Calculating Labor Burden for Your Construction Business

Not accounting for the labor burden in a construction estimate can come at a very heavy price. The labor burden is determined by the indirect costs of employing someone. If these “hidden” costs aren’t accounted for, then each project you perform could put you further and further out of business.

To avoid working yourself out of business and get beyond just breaking even, you must understand what your labor burden is and how to calculate it.

In this article at FineHomebuilding.com, I show you how to calculate the labor burden for your construction business.

CALCULATING THE LABOR BURDEN

Labor costs are broken into two categories—direct and indirect. Calculating the accurate total labor costs for a construction business involves adding the indirect costs to the direct costs of labor.

The direct cost for an employee is the wage paid to that employee.

The indirect costs for an employee depend on many variables, and these variables will be unique for each construction business. The indirect costs for labor include any and all costs associated with employing a person in the business. These indirect costs include, but are not limited to:

  • Worker’s Compensation
  • General Liability
  • Vehicle Insurance
  • Communication Expenses
  • Employee benefits (health, retirement, profit sharing programs)
  • Vacation and/or holiday and sick pay
  • Payroll taxes
  • Training and Employee Development
  • Company Apparel

The LABOR BURDEN for a construction business is the total of all the indirect labor costs expressed as a percentage of the direct labor costs. (See the this post for a FREE LABOR BURDEN CALCULATOR.)

INDIRECT COSTS / DIRECT COST x 100% = LABOR BURDEN %

In other words, for every dollar you pay an employee you will also have to pay a certain amount to employ that person.

DETERMINING THE LABOR BURDEN

Locating and calculating all the indirect costs in your construction business is the most difficult part of determining your LABOR BURDEN, but it is a necessary chore to realize the margins required to make your numbers work.

Contact your CPA or tax professional to help you determine the exact indirect costs for your business.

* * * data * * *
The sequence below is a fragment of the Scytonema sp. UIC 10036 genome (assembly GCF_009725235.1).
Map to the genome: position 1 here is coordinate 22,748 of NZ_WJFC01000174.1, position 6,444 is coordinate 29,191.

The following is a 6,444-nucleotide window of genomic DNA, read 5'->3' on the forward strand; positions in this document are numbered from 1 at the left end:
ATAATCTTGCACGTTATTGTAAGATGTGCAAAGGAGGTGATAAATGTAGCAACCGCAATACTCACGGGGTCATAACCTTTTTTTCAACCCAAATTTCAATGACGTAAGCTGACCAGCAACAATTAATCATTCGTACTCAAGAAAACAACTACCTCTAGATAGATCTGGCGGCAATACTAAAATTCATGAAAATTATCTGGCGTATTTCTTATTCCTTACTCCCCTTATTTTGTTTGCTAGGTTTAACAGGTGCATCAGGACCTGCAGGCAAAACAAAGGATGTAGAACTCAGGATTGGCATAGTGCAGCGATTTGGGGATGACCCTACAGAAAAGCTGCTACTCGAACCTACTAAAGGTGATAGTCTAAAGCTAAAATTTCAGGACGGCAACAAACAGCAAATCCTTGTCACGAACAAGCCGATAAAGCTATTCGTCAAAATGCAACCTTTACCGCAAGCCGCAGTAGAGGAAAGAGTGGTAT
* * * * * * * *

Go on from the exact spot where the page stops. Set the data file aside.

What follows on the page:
Let’s assume that we have identified the indirect costs for our company, and are going to develop the LABOR BURDEN factor for an employee named Tim.

Tim is paid $20/hr.

START WITH TIME

Tim is a full-time employee and is employed to work 40 hours per week for the entire year.

Tim works:

40 HR/WK x 52 WK/YR = 2080 HR/YR – TOTAL WORKING HOURS

Tim’s compensation is:

$20/HR x 2080 HR/YR = $41,600/YR

1. Determine the cost for which Tim is paid but does not work:

– 6 Holidays (New Year’s Day, Memorial Day, July 4th, Labor Day, Thanksgiving Day, Christmas)
6 HOLIDAYS x 8 HR/DAY = 48 HRS

– 5 Vacation, Sick, or Personal Days – Paid Time Off (PTO)
5 Days PTO x 8 HR/DAY = 40 HRS

– 2 Training Days – Seminars or Professional Development
2 Days Training x 8 HR/DAY = 16 HRS

2. Calculate Tim’s available working hours:

TOTAL WORKING HOURS – PAID LEAVE = TOTAL AVAILABLE WORKING HOURS

2080 – 48 HOLIDAYS – 40 PTO – 16 TRAINING =

1976 TOTAL AVAILABLE WORKING HOURS

3. Calculate the General or Administrative Time Tim spends on non-billable/production work. This time could be related to company meetings, company maintenance (shop/field), time reporting, etc.

Let’s assume that of the TOTAL AVAILABLE WORKING HOURS calculated above, Tim spends 2 hours per week on these General or Administrative tasks.

4.  Divide the TOTAL AVAILABLE WORKING HOURS by 40 HRS/WK to determine the number of effective weeks Tim is available to work.

1976 HR / 40 HR/WK = 49 WK (rounded down)

General/Admin Time = 2 HR/WK x 49 WK/YR = 98 HR/YR

5.  Determine the TOTAL PRODUCTION HOURS Tim can work by subtracting the TOTAL General/Admin Time from the TOTAL AVAILABLE WORKING HOURS: